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Rolling Back Affirmatively Furthering Fair Housing Rule Will Undermine Housing Anti-Discrimination Efforts

CBPP Statement: July 24, 2020 - For Immediate Release

Unraveling the Affirmatively Furthering Fair Housing rule put in place under the Obama Administration is another example of the Trump Administration taking actions that divide rather than unify the country. Housing segregation, at its core, allows policymakers to purposefully disinvest in communities of color and direct investment to white neighborhoods. The Fair Housing Act’s Affirmatively Furthering Fair Housing requirement recognizes that government at all levels should be actively working to create communities that are open to all. Housing discrimination and segregation will continue to be swept under the rug. Watering down this core tenet of the Fair Housing Act essentially tells federal, state, and local policymakers that it’s okay to ignore discrimination. Instead, housing discrimination and segregation will continue to be swept under the rug.

The President’s rhetoric fuels the same racist sentiments that created the need for the Fair Housing Act in 1968 and that continue today to justify using laws, loans, public investments, and willful ignorance to curtail housing choices for people of color. Not affirmatively working to disrupt and dismantle these policy actions creates segregated, neglected communities that actively inflict pain on certain people while supporting others. Segregation results in the kinds of actions we see again and again in certain areas: highways dividing Black neighborhoods, redlining, disinvestment in schools that serve kids of color, neglect of deteriorating buildings, and the shuttering of neighborhood anchors like grocery stores and banks.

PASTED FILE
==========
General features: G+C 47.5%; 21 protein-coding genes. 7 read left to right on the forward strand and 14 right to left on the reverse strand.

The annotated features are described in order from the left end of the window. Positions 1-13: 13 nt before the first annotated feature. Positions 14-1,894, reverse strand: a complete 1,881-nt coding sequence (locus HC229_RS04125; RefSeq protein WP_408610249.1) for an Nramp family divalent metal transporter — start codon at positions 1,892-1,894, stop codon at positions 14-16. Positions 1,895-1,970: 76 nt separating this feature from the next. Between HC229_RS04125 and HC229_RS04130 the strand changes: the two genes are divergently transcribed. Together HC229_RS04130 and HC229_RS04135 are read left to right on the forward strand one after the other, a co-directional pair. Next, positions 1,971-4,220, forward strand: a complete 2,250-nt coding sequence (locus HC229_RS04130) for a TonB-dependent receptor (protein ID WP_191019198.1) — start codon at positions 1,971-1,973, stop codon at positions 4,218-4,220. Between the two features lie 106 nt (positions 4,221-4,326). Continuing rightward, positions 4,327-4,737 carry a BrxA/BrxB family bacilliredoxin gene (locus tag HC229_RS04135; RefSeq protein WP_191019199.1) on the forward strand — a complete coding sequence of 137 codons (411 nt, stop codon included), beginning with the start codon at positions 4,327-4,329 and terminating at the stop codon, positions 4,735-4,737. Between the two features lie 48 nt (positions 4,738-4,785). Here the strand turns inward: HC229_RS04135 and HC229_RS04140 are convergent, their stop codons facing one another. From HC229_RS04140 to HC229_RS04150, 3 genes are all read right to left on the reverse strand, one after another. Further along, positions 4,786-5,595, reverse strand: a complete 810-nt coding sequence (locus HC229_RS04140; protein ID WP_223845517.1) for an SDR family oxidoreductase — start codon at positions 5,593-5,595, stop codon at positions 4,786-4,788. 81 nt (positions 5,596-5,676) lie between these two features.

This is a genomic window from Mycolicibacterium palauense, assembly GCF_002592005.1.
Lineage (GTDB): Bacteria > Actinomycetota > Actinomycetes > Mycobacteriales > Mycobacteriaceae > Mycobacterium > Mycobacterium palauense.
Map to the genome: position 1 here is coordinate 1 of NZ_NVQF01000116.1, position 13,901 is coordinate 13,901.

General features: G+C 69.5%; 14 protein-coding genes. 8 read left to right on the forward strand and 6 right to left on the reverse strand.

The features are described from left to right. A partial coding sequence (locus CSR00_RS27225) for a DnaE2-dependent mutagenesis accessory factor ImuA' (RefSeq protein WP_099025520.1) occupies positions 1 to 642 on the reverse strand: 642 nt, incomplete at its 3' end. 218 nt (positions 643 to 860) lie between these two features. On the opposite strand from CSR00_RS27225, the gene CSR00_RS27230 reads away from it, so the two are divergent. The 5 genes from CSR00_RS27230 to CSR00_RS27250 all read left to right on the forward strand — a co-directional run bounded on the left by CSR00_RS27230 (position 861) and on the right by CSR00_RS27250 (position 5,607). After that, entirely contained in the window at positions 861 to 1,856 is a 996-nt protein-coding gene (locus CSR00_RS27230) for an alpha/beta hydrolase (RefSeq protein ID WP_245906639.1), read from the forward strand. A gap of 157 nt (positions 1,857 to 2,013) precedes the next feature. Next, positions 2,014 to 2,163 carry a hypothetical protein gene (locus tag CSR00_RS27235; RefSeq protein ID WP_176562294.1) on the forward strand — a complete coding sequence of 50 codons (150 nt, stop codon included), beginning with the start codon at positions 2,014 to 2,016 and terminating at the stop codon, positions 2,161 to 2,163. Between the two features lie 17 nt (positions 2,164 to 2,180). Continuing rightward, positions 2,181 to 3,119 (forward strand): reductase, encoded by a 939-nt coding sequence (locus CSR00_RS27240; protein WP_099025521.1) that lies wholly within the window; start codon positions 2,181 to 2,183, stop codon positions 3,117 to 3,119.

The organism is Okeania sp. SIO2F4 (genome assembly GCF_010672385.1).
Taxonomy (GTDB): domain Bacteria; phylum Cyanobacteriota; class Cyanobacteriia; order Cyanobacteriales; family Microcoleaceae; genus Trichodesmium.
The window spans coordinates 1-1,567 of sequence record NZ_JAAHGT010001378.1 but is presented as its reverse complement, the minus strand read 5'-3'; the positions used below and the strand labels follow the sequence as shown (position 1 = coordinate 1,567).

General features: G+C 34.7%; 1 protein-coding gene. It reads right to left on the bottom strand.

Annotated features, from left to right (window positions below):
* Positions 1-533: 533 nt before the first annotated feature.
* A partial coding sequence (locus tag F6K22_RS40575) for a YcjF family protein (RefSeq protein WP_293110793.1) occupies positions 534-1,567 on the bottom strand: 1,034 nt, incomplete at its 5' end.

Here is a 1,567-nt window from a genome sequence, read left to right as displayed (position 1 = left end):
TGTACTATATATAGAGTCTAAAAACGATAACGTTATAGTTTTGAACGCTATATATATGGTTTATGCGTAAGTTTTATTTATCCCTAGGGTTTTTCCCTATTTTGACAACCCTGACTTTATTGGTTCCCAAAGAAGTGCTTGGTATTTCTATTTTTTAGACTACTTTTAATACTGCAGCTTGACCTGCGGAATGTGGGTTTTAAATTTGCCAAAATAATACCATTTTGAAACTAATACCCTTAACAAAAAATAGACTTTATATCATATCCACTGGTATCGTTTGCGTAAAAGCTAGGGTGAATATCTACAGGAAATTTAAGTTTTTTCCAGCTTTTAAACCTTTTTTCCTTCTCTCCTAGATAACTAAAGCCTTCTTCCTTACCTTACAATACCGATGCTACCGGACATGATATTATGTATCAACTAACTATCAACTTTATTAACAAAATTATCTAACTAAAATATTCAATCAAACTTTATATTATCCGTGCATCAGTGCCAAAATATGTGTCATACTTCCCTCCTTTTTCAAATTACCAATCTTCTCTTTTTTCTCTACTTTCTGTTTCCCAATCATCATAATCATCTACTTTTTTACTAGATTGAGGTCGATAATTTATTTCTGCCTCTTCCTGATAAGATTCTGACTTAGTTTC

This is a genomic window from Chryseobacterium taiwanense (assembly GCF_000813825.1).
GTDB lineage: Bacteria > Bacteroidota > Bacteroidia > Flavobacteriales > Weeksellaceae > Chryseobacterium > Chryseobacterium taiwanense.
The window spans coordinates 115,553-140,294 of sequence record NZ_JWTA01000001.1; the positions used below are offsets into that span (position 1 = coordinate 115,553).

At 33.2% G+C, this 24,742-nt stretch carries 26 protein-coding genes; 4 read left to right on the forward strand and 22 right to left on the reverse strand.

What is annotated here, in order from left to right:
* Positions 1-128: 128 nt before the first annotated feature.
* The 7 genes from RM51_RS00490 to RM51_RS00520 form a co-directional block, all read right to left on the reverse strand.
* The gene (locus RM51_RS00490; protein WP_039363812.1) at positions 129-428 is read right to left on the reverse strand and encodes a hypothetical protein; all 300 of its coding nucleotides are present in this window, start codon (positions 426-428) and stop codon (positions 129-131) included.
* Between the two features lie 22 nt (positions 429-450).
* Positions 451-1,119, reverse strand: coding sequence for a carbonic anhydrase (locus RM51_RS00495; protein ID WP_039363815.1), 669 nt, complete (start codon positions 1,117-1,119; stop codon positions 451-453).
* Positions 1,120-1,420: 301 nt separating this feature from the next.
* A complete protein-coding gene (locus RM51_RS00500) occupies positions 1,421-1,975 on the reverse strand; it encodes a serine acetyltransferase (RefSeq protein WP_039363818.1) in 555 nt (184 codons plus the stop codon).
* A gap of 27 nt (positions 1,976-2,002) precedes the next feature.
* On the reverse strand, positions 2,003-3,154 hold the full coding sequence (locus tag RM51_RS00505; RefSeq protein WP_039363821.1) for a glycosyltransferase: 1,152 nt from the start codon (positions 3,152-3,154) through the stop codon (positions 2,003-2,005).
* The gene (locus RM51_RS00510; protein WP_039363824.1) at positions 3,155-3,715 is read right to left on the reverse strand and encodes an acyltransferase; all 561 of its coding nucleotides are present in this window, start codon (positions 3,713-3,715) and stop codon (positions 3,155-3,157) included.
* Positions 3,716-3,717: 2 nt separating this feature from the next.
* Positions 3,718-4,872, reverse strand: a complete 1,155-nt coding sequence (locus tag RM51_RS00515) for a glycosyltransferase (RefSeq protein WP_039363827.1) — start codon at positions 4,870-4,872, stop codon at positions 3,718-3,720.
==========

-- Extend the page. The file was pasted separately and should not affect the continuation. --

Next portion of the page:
Today, we are seeing the deadly results of continued limitations on housing opportunities and community investments. The COVID-19 pandemic is showing us the heavy price communities of color pay for lawmakers’ misdeeds. Over the course of just a few months, the impact of centuries of unequal housing, health care, education, and job opportunities has become glaringly obvious — higher infection rates, higher death rates, and higher rates of job loss among Black, Latinx, and Native American people. At its core, the Affirmatively Furthering Fair Housing obligation in the Fair Housing Act recognized that housing is instrumental to attaining the “American Dream.” It is indefensible that the Administration seeks to tear it down in the name of politics. Instead of moving the nation forward toward equity as is called for in this moment in history, the Administration is reinforcing our racist past.

Background

The rule the Trump Administration announced yesterday would seriously weaken community efforts to enable all households to secure housing without facing discrimination.

The rule would largely reverse 2015 regulations designed to ensure that housing agencies and communities receiving Department of Housing and Urban Development (HUD) funding fulfill their obligations under the 1968 Fair Housing Act. That law requires them to identify barriers to housing access for certain specified groups and take affirmative steps toward ending housing discrimination and reversing damage from many decades of residential segregation and racist housing policies.

When the rule takes effect, ongoing housing discrimination and segregation will likely continue to be swept under the rug and HUD resources will do far less to reduce segregation and expand housing opportunities for people of color, people with disabilities, and other protected groups.

The Administration is also thwarting HUD’s longstanding rulemaking procedures by finalizing the rule without finishing the notice and comment rulemaking process HUD initiated earlier this year. This is both legally dubious and denies affected communities, fair housing experts, and the general public the opportunity to meaningfully contribute to the rulemaking process.

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